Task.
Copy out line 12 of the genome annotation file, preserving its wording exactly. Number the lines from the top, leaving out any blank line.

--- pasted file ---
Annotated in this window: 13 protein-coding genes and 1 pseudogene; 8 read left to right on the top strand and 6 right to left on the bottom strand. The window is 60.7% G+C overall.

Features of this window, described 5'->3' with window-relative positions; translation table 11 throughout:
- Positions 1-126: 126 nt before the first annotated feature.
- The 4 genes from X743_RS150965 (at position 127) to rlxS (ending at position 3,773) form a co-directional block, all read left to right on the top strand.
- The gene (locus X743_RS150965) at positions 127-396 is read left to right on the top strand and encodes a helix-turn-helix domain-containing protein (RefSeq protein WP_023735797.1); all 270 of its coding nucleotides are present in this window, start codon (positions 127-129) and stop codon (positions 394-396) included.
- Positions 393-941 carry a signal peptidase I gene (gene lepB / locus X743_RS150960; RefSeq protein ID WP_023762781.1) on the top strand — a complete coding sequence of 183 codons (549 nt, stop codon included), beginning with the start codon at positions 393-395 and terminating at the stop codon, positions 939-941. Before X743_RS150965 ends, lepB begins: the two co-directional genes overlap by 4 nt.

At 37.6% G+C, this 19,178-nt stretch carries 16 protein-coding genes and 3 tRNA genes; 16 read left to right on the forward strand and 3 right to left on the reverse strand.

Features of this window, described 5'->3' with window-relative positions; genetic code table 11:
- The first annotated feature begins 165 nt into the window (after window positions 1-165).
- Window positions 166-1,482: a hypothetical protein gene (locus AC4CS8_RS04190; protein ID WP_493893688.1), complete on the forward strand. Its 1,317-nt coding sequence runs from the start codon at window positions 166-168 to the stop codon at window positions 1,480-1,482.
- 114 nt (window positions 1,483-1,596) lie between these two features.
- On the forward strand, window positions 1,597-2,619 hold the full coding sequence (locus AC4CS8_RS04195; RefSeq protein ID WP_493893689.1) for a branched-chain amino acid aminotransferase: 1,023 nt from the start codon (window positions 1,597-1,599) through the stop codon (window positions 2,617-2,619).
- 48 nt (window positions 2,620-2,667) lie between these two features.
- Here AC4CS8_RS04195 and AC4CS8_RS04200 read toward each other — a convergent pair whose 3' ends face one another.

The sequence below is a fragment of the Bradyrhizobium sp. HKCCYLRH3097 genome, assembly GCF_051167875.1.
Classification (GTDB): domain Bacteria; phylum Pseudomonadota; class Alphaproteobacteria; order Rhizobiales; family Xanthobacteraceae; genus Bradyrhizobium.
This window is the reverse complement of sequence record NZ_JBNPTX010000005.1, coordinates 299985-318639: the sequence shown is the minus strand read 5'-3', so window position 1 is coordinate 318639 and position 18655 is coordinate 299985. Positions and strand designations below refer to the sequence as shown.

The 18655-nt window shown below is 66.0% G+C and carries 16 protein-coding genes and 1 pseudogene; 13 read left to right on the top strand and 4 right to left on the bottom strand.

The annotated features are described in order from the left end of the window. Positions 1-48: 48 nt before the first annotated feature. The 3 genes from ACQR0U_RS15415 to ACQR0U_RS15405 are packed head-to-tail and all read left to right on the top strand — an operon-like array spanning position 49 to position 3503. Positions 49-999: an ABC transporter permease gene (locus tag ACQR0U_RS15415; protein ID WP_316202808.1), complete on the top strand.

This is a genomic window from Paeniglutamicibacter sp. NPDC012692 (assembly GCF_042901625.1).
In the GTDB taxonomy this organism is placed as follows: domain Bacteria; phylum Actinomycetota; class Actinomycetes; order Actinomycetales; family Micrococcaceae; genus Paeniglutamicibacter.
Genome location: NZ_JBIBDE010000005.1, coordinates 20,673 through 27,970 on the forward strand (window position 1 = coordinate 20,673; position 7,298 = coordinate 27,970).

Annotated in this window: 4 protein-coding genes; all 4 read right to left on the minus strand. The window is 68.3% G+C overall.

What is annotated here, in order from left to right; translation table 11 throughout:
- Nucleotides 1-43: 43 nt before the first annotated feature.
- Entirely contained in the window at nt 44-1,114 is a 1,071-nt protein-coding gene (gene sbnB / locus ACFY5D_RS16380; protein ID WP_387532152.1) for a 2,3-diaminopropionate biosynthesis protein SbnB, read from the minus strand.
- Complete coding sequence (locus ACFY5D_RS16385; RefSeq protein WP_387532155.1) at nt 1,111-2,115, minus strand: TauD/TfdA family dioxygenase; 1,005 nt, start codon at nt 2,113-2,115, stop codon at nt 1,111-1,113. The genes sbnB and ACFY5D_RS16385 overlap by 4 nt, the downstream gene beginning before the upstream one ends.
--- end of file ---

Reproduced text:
- On the forward strand, window positions 1,597-2,619 hold the full coding sequence (locus AC4CS8_RS04195; RefSeq protein ID WP_493893689.1) for a branched-chain amino acid aminotransferase: 1,023 nt from the start codon (window positions 1,597-1,599) through the stop codon (window positions 2,617-2,619).